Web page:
If you live in Miami, music is all around you. Not only is this city home to world-renowned electronic music festivals, including this week’s much anticipated Winter Music Conference (WMC) but it’s also a home for recording artists, and a hub for major record labels like BMG and Universal Music Latin Entertainment.
On the cusp of the WMC, MIA Music Summit had its first event, starting with a music hackathon at The LAB Miami during the weekend—wrapping it up with a day of panel discussions at The New World Symphony. The aim of the event was to bringing together music experts, startups and investors to discuss the intersection of music and technology. Topics on the agenda included big data, what’s next for music streaming platforms, the future of record labels and more.
“What we’re trying to create with this event is a collision between this very vibrant technology community that is developing here and the traditional music sector we already have in this city,” explains Demian Bellumio, COO of Miami-based Senzari and the man behind MIA Music Summit.
Events like MIA Music Summit should happen more often. They connect established industries to Miami’s budding entrepreneurial community. This connection creates opportunities for the exchange of ideas, thus helping solidifying a tech ecosystem full of potential but in need of nurturing and guidance from those with the know-how. The model for connecting successful established corporations with early-stage startups is best showcased by events like Miami HealthTech Showcase 2013. Such events create conversations from what Miami needs to what Miami has to offer.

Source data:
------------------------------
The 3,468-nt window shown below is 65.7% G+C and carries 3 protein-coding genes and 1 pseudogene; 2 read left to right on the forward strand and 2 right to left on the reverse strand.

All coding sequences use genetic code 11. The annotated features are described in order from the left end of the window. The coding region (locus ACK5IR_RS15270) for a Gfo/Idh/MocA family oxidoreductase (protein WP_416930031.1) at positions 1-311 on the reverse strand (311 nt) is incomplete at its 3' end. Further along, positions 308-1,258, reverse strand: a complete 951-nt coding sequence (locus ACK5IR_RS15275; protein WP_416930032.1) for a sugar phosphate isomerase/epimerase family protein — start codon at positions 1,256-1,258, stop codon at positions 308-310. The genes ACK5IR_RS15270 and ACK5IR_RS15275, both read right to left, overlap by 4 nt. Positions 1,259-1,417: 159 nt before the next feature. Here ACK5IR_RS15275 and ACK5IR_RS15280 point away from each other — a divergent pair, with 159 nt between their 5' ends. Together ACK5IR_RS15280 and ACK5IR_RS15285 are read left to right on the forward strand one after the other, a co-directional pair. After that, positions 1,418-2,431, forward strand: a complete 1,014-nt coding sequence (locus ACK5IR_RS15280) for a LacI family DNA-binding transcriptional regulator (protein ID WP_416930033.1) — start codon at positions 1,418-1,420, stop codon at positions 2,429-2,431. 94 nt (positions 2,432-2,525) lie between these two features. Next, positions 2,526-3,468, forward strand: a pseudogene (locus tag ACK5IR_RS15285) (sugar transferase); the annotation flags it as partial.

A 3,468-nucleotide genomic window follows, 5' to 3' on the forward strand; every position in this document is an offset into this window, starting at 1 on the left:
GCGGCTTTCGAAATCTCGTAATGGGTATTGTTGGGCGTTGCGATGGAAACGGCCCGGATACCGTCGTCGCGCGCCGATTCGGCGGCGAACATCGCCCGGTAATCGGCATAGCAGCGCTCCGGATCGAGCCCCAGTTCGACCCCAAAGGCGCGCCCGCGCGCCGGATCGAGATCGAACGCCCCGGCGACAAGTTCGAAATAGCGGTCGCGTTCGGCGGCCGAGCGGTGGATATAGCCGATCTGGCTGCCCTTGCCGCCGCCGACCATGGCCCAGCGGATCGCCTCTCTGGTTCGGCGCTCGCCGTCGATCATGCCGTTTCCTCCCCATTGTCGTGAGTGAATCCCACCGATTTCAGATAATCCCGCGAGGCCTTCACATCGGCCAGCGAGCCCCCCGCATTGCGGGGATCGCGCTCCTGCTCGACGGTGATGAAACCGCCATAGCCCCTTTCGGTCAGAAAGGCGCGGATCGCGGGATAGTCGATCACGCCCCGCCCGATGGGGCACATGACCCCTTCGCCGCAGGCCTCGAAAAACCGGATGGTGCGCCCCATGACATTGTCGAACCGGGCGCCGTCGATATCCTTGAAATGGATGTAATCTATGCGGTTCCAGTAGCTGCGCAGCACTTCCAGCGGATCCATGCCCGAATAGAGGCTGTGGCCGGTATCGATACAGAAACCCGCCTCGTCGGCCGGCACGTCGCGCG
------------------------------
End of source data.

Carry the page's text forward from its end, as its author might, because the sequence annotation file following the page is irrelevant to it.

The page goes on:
“There is atmosphere right now with the music industry where the business model is changing. More startups are able to monetize and there is opportunity for tech companies to bring music to people. I think there is a huge opportunity for any community that embraces both technology and music in a meaningful way,” says Neil Crilly from The Recording Academy (better known as the Grammys) during a panel about creating the next music innovation hub.
There has been a significant discussion within the entertainment industry on how to respond to the increase of on-demand streaming platforms like Netflix and Spotify. With physical music on the decline (when was the last time you bought a CD?), and artists relying on creating and distributing their own content, rather than relying on music labels (think Beyonce’s latest album release stunt and how Justin Bieber was discovered on YouTube), technology is revolutionizing how people interact with music. Successful startups like Pandora and SoundCloud have evidenced this shift most notably and are paving the way for startups focused on music.
Miami’s entrepreneurial community should be part of the change, given the fact that it attracts both music and entrepreneurs looking to do business in Latin America.